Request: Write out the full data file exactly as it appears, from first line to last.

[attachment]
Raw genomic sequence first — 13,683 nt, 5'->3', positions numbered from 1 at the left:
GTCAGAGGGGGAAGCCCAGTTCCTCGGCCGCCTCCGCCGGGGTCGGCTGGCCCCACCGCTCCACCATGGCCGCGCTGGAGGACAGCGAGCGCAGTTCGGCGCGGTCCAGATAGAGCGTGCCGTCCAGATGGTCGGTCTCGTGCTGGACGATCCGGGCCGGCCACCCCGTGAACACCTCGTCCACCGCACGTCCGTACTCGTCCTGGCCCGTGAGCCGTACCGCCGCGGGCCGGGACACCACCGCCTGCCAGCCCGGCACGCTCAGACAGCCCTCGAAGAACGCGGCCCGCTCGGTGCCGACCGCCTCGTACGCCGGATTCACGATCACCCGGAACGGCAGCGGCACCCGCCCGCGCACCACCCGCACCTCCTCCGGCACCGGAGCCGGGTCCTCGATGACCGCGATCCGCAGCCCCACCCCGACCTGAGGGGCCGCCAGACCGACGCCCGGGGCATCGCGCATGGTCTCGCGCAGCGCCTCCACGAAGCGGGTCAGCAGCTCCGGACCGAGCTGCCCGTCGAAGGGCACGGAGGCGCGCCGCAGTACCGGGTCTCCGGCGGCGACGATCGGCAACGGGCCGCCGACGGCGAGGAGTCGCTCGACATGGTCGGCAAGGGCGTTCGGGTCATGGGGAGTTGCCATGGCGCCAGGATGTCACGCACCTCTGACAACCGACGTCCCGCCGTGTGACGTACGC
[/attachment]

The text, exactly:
Raw genomic sequence first — 13,683 nt, 5'->3', positions numbered from 1 at the left:
GTCAGAGGGGGAAGCCCAGTTCCTCGGCCGCCTCCGCCGGGGTCGGCTGGCCCCACCGCTCCACCATGGCCGCGCTGGAGGACAGCGAGCGCAGTTCGGCGCGGTCCAGATAGAGCGTGCCGTCCAGATGGTCGGTCTCGTGCTGGACGATCCGGGCCGGCCACCCCGTGAACACCTCGTCCACCGCACGTCCGTACTCGTCCTGGCCCGTGAGCCGTACCGCCGCGGGCCGGGACACCACCGCCTGCCAGCCCGGCACGCTCAGACAGCCCTCGAAGAACGCGGCCCGCTCGGTGCCGACCGCCTCGTACGCCGGATTCACGATCACCCGGAACGGCAGCGGCACCCGCCCGCGCACCACCCGCACCTCCTCCGGCACCGGAGCCGGGTCCTCGATGACCGCGATCCGCAGCCCCACCCCGACCTGAGGGGCCGCCAGACCGACGCCCGGGGCATCGCGCATGGTCTCGCGCAGCGCCTCCACGAAGCGGGTCAGCAGCTCCGGACCGAGCTGCCCGTCGAAGGGCACGGAGGCGCGCCGCAGTACCGGGTCTCCGGCGGCGACGATCGGCAACGGGCCGCCGACGGCGAGGAGTCGCTCGACATGGTCGGCAAGGGCGTTCGGGTCATGGGGAGTTGCCATGGCGCCAGGATGTCACGCACCTCTGACAACCGACGTCCCGCCGTGTGACGTACGC